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To demonstrate that sensory and emotional states play an important role in moral processing, previous research has induced physical disgust in various sensory modalities (visual, tactile, gustatory, and olfactory modalities, among others) and measured its effects on moral judgment. To further assess the strength of the connection between embodied states and morality, we investigated whether the directionality of the effect could be reversed by exposing participants to different types of moral events prior to rating the same neutral tasting beverage. As expected, reading about moral transgressions, moral virtues, or control events resulted in inducing gustatory disgust, delight, or neutral taste experiences, respectively. Results are discussed in terms of the relation between embodied cognition and processing abstract conceptual representations.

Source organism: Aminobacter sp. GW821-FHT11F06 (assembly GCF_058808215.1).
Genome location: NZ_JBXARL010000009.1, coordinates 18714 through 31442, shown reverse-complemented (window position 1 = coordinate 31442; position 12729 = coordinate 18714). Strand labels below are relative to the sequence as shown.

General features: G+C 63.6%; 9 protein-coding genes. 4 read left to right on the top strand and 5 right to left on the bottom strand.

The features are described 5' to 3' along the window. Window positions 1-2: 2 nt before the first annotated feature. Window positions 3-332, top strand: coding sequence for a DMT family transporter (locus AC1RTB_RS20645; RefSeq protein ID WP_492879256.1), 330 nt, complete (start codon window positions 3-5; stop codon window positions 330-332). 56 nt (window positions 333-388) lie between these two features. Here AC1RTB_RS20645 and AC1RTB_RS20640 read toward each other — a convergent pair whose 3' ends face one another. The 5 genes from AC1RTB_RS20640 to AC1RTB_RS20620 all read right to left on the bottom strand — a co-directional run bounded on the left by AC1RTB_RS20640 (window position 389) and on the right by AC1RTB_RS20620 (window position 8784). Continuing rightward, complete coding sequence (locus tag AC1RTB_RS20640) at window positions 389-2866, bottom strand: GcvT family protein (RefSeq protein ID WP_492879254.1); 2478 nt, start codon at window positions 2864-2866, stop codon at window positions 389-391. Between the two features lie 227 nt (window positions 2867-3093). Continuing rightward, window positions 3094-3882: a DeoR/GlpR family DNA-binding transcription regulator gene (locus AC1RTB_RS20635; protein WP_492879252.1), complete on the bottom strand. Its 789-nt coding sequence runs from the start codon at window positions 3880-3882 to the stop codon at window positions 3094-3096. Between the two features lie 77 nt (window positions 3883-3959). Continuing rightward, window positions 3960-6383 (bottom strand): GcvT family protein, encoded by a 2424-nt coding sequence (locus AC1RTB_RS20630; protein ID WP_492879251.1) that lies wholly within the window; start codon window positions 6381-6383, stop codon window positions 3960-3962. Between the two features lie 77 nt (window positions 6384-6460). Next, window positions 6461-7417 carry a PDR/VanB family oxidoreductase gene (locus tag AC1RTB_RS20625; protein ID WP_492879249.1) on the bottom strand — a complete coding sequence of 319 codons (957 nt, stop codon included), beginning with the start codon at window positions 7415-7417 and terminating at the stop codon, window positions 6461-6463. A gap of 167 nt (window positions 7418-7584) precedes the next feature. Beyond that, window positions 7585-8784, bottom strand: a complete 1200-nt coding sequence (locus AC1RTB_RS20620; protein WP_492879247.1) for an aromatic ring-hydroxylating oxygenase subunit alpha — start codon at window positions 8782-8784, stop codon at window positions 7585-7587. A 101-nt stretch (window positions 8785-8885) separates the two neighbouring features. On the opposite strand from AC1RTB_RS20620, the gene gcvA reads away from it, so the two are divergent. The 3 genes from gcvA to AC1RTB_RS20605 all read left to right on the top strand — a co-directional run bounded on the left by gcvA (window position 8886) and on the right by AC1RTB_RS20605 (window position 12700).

This article originally appeared in PloS ONE, available at DOI: 10.1371/journal.pone.0041159

© 2012 Eskine et al. This is an open-access article distributed under the terms of the Creative Commons Attribution License, which permits unrestricted use, distribution, and reproduction in any medium, provided the original author and source are credited.

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